Someone once told me that tourists come to Britain for the food, but they stay for the weather.
We may joke about our bad weather sometimes but it is no laughing matter for anyone experiencing our weather at its most extreme.
We all know about the winter floods in Cumbria and Yorkshire, and remember the 2013/14 floods during the wettest English winter in 250 years. But perhaps you've forgotten that 2013 had both a summer heat wave and also an exceptionally wet winter? Or that we had spells of drought between 2010 and 2012? Or that 2010 had the coldest winter since 1860?
No wonder TV schedules are full of 'weird weather' programmes. Bad weather is a fact of life in the UK, and working at the Environment Agency we are on its front line, responding during floods and droughts and advising people how to become more resilient.
Even as we continue to help communities and businesses recover from the winter floods we are also looking to the future. The scientific consensus is that our climate is changing and extreme weather will become more common. We will have to adapt.
We have just published a report showing how we are preparing for the impacts of a changing climate. Adapting to climate change is particularly important in our work on flood protection, managing water and freshwater wildlife. In the report we set out almost 100 actions we will take over the next 5 years and beyond to manage climate risks to people and wildlife.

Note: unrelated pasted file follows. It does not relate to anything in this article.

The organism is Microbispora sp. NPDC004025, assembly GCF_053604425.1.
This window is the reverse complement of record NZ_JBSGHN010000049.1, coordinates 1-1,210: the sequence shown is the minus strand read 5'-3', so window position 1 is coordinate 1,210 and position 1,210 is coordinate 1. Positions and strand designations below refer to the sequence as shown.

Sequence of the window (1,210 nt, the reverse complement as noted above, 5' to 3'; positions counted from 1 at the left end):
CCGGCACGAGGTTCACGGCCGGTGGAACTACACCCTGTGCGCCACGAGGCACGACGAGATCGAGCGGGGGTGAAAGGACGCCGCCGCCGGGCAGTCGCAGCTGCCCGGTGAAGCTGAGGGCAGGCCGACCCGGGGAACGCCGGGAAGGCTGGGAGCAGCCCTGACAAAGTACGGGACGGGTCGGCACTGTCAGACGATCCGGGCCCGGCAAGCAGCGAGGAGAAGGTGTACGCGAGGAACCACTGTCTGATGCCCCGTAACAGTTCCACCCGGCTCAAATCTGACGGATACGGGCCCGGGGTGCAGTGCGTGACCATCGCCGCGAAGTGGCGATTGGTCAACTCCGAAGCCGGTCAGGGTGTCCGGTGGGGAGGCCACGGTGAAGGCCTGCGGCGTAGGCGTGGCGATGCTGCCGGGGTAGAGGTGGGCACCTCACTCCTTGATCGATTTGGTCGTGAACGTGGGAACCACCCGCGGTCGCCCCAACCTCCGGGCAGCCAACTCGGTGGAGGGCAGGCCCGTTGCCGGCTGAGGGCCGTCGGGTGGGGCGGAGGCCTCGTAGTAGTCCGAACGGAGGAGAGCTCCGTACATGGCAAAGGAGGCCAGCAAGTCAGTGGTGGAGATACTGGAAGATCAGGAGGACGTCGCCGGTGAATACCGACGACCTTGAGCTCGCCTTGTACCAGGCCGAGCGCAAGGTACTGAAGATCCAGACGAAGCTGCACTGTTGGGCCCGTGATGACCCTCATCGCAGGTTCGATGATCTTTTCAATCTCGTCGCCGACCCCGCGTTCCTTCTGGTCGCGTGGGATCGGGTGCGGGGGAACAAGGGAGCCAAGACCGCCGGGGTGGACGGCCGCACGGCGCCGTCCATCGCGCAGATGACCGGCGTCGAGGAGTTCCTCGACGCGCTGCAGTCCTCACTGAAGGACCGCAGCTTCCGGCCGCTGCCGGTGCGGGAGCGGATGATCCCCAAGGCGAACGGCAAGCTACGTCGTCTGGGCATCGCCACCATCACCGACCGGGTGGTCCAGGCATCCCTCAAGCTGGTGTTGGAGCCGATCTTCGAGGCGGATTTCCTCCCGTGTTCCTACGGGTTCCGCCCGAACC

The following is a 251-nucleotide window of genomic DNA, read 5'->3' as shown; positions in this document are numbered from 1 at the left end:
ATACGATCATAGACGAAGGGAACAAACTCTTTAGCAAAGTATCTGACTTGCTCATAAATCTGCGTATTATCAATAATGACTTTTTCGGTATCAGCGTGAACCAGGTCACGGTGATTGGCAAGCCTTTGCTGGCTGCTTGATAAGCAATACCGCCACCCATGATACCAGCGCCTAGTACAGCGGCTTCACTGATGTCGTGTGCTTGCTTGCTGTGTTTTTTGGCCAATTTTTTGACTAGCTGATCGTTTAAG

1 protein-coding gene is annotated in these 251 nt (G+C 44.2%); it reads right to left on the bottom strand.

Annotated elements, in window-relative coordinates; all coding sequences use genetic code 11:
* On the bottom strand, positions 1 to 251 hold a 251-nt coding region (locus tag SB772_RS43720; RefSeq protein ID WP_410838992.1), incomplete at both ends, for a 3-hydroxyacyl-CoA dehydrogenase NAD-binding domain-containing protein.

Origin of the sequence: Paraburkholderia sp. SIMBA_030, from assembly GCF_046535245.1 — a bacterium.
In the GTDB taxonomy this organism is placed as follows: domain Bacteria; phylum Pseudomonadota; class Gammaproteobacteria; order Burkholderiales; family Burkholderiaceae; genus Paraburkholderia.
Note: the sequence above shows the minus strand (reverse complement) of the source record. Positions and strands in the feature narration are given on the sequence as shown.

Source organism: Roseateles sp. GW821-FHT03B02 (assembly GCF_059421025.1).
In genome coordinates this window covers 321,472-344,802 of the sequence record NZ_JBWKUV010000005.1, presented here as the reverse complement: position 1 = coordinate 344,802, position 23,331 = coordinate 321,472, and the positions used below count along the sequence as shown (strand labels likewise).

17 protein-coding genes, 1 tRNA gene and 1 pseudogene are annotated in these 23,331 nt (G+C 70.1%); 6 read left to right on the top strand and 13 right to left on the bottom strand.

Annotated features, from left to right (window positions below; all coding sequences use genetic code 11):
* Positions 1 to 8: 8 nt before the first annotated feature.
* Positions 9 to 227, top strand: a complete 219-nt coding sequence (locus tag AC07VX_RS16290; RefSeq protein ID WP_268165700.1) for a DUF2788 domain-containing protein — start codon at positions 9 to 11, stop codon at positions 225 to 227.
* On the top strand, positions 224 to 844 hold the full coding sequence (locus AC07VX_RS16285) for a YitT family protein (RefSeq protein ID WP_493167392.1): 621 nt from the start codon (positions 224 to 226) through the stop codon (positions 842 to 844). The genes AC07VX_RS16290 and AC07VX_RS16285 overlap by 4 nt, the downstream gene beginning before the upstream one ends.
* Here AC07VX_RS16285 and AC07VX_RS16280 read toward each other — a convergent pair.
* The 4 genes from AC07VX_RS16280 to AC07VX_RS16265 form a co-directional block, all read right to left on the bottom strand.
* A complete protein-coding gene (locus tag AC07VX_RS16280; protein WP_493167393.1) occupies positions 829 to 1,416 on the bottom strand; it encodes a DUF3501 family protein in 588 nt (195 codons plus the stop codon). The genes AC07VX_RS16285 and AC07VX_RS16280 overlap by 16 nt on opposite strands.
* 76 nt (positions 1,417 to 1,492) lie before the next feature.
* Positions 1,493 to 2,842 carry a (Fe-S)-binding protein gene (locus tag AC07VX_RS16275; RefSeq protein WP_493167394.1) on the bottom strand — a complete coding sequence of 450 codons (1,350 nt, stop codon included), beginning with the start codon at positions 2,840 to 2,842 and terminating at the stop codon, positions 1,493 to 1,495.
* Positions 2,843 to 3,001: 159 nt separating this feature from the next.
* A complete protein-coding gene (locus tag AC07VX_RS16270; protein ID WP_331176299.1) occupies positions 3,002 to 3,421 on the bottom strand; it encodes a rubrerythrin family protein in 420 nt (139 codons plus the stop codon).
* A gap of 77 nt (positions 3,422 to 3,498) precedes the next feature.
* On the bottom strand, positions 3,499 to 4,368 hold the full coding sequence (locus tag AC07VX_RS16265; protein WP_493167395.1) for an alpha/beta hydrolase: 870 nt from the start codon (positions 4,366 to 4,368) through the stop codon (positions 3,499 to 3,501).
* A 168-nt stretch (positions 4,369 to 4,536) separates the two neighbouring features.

Climate change can feel abstract and overly complicated but we need to bear two things in mind:
Firstly, we are starting to see the impacts of climate change. We know that average temperatures in England today are about one degree higher than in pre-industrial times. The Met Office also tell us that we are starting to see heavier downpours of rain, although this could still be within the bounds of natural variability.
Secondly, the solutions are usually very practical. We are planting trees on river banks to provide shade that will help to protect fish as summers get hotter. We have planned flood defences for the Thames Estuary that can be made taller as sea levels rise. In Yorkshire, we have helped to create 43 hectares of new coastal habitat, which is great for wading birds but also protects the community from coastal flooding. None of this is revolutionary, but preparing for a changing climate simply means thinking a bit further ahead.
One lesson from floods, droughts and storm surges is that they impact whole communities, from the humblest household to the largest multinational corporation. We are doing our bit to make England more resilient to climate change, but this is something that affects everyone, and it's never too early to be prepared.
Liz Parkes is Deputy Director Climate Change and Business Services